You know Animal Collective, Grizzly Bear, Dan Deacon and other great indie innovators are getting textural and contextual inspiration from somewhere other than what’s reviewed in Rolling Stone or Pitchfork, but where? In The Blink Of An Ear, written by Seth Kim-Cohen, subtitled Toward A Non-Cochlear Sound, might put you on their same journey outside the boundaries.
A cochlea is a the snail-shaped inner ear which receives sound, and this book is all about how we receive sound and what we do with it in our minds. The music business is an industry built on sound, but there are many people who build sound from industry for a livelihood and legend. Kim-Cohen is the Director and Assistant Professor of Art and Theory at the Institute for Doctoral Studies in the Visual Arts, has taught art history at Yale and the Pratt Institute, and has had many art showings in places like Tate Modern and the ICA in London.
Why is an academic and artist like this of interest to the music fan? Well, alternative rock has its roots in the art school scene — the Sex Pistols and Talking Heads and Superchunk who have all done songs about the milieu, and bands like Wire and Gang of Four and many others would have never existed without it. That’s where they formed (in their physical lives), but it wasn’t just a location these young, potentially innovative people obsessed with change and culture came to, it’s where a Brian Eno would teach the mutual joys of ambient noise and doo-wop, as recently described in the Wire Pink Flag 33 1/3. It’s where ideas met sound, and that’s Kim-Cohen’s living and playground.
Speaking of those books, In The Blink Of An Ear is published by the 33 1/3 publisher Continuum, and though my knowledge of Alvin Lucier and La Monte Young has been mostly strained in conversations with underground cassette fans and Velvet Underground obsessives, I was engrossed by the stories of breakthroughs of dogged sound experimenters Cage and Fowler, whose works are analyzed along with those of Muddy Waters and Bob Dylan. The author spends a lucent chapter circuitously studying every note that went into the song “Like A Rolling Stone” by Bob Dylan, from the jarring changes of a tune semi-spontaneously crafted in the studio shortly after its creation (something rarely done these days), and how that’s juxtaposed with the specifically lo-fi works of Pavement, Sebadoh, and Guided By Voices.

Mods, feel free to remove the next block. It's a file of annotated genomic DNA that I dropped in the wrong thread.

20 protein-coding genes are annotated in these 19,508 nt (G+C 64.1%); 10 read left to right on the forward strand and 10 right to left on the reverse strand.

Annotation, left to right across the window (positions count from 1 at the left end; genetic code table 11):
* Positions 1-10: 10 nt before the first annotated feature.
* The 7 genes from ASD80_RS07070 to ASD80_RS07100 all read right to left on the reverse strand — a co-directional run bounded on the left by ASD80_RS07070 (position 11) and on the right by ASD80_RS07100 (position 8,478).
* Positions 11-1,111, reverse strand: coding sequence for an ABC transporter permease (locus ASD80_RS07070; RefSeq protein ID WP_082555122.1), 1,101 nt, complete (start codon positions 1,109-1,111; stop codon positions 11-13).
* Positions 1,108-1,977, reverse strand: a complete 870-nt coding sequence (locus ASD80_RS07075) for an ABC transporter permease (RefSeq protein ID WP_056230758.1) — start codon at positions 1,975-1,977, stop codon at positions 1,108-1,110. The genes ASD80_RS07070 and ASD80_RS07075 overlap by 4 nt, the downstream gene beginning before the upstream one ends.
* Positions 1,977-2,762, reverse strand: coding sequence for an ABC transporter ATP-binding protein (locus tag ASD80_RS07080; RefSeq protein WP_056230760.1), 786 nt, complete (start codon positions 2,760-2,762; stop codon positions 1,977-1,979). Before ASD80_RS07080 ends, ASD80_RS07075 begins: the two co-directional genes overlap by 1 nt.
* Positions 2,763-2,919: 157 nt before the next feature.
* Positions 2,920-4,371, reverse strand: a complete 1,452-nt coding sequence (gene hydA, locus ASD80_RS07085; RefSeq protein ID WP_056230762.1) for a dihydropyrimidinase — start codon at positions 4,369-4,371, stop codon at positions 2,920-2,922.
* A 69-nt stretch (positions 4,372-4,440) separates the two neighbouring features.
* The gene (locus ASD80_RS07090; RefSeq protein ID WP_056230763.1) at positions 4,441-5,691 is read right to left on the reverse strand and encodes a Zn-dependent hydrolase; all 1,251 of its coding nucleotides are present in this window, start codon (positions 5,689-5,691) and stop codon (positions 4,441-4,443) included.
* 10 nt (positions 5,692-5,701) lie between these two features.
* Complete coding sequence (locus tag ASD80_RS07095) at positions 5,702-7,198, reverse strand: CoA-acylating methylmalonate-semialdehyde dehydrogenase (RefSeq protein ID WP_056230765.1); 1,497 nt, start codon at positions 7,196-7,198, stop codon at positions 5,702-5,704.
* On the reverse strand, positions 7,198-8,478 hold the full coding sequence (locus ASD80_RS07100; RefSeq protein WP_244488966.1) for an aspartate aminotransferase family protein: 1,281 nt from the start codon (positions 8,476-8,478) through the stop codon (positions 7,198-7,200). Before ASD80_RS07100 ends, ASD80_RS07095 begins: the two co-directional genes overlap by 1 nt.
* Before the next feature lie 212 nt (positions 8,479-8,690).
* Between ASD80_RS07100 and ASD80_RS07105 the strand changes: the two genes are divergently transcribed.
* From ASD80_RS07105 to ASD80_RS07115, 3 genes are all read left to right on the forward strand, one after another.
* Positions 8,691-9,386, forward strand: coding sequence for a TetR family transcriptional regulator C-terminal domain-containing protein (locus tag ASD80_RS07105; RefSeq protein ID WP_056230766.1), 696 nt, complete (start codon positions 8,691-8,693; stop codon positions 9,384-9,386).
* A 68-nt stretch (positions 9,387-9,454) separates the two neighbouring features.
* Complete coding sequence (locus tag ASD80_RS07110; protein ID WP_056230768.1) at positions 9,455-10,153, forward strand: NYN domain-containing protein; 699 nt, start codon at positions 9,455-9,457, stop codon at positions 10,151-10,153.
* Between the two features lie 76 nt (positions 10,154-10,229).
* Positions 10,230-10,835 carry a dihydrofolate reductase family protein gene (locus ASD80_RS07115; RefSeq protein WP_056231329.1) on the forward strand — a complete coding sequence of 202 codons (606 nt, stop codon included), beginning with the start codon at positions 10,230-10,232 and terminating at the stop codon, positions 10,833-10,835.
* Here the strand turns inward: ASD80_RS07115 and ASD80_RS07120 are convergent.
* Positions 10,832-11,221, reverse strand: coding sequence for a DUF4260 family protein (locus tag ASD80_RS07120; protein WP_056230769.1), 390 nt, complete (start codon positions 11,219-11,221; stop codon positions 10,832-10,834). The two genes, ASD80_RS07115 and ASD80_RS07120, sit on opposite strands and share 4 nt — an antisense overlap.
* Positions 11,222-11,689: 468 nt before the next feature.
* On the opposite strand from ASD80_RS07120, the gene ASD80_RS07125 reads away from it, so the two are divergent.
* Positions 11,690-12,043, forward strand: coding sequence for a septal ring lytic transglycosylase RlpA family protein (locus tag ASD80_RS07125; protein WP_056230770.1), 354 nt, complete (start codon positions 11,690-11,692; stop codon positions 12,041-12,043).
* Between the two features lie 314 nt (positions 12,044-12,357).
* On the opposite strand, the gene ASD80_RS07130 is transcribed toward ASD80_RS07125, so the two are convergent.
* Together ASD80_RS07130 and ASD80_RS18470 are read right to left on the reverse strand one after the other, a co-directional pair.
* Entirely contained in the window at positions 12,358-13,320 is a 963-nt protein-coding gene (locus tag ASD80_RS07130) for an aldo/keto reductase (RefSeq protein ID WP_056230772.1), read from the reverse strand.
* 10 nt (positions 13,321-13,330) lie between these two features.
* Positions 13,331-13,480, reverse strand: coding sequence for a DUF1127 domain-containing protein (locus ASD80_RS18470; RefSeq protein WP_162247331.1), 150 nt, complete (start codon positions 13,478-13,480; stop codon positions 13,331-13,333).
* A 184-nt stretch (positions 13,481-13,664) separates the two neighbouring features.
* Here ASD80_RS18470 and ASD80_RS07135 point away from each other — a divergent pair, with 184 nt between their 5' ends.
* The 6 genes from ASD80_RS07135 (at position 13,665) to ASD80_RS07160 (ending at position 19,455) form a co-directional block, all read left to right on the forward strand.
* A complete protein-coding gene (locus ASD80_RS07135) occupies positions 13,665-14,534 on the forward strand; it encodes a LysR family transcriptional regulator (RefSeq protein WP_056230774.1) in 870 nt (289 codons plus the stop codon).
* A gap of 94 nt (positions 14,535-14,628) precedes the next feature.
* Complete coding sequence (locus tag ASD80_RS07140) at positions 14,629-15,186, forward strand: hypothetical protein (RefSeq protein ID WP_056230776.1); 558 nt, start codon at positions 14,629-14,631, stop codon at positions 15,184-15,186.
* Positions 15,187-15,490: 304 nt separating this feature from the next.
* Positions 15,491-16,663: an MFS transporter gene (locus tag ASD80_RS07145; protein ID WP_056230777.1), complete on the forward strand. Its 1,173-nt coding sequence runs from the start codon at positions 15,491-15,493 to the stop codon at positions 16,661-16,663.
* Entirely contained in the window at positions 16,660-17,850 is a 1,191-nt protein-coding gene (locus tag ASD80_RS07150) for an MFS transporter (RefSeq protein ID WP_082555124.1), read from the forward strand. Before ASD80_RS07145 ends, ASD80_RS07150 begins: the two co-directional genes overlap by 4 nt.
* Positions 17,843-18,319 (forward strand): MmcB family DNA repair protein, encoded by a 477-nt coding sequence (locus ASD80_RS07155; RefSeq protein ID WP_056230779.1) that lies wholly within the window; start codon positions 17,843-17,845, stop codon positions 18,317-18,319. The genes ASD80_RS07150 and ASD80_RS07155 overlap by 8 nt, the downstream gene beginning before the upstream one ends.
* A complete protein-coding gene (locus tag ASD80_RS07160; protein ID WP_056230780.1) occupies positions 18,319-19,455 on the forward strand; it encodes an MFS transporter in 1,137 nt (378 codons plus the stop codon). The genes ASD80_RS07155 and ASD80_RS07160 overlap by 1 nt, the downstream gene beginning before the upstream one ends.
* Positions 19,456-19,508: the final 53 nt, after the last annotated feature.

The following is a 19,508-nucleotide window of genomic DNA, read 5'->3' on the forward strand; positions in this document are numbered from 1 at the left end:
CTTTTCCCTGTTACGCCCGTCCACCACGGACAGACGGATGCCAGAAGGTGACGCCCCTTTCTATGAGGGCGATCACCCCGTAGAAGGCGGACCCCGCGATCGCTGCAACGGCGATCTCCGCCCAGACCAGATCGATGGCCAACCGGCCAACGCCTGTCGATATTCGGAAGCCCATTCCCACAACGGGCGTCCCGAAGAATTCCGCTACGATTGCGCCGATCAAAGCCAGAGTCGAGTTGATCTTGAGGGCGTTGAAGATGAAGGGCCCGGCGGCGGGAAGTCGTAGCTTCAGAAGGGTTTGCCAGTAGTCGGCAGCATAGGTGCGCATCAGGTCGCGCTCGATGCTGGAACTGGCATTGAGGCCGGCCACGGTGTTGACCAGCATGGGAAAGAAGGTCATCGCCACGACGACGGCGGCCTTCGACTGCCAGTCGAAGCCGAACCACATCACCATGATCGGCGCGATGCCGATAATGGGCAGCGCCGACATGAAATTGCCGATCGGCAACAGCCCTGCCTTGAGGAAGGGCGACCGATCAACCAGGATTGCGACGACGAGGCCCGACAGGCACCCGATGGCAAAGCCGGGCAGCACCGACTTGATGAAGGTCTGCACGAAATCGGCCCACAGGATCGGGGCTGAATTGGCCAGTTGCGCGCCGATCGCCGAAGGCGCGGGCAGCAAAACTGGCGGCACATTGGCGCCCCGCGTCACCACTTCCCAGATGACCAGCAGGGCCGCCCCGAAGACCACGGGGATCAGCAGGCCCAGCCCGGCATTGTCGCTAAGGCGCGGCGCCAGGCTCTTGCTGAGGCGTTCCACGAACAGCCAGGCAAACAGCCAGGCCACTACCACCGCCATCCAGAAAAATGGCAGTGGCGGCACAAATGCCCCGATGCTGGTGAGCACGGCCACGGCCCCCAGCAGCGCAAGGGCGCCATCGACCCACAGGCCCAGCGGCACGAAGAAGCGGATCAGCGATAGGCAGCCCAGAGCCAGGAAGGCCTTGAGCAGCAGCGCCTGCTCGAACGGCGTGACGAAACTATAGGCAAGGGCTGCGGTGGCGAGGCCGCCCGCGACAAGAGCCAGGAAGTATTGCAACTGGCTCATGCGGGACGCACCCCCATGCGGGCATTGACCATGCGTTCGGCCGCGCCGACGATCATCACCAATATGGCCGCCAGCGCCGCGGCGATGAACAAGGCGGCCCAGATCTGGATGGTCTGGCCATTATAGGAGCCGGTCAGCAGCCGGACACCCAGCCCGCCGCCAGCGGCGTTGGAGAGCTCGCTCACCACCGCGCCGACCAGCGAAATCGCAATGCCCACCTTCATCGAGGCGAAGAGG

Kim-Cohen has been studying sound professionally for a long time, yet never hesitates to admit that he might not know the possibly flexuous intentions of the artist he discusses, but brings that in for discussion as well. His writing on the gritty expression in the noise-pop of the Silver Jews is as spunky as anything on P4k.
Aligning his reviews of sound with texts by Derrida, Lyotard, and other post-modernist philosophers, avant-garde performance seems a strange twin with pop culture in its evolution. Again, my favorite example of this is how he assays “Like A Rolling Stone,” where the opening kick drum and snare blast is an “opening onto the past and into the future.” The story of an accuser who both casts his subject as “invisible now” yet has “no secrets to conceal” is a “semantic fabric” made by an artist who was aware he was becoming an author of real history.
Kim-Cohen even contacts Greil Marcus, who wrote a whole unshakable tome on the sociological and artistic of this one song himself (and it’s really good! And this book even adds to it!), to debate the existence of the tape splice he hears at the start of the fourth verse which Marcus doesn’t mention. I won’t elaborate on that drama, but Kin-Cohen has scrutinized the pacing of the song so well he can sense the nerves of the players backing Dylan and exactly when they knew they had it in the bag enough to back off a little.
There will probably never be a 33 1/3 series for the sort of Seattle music fans who guzzle the noise at the Decibel festival and other music-expanding events, but at least Continuum has hired a sagacious and savvy author to craft an anthology of works that has me running to one of our favorite record stores, Wall Of Sound, to plunder some phonics I’ve missed. Bravo!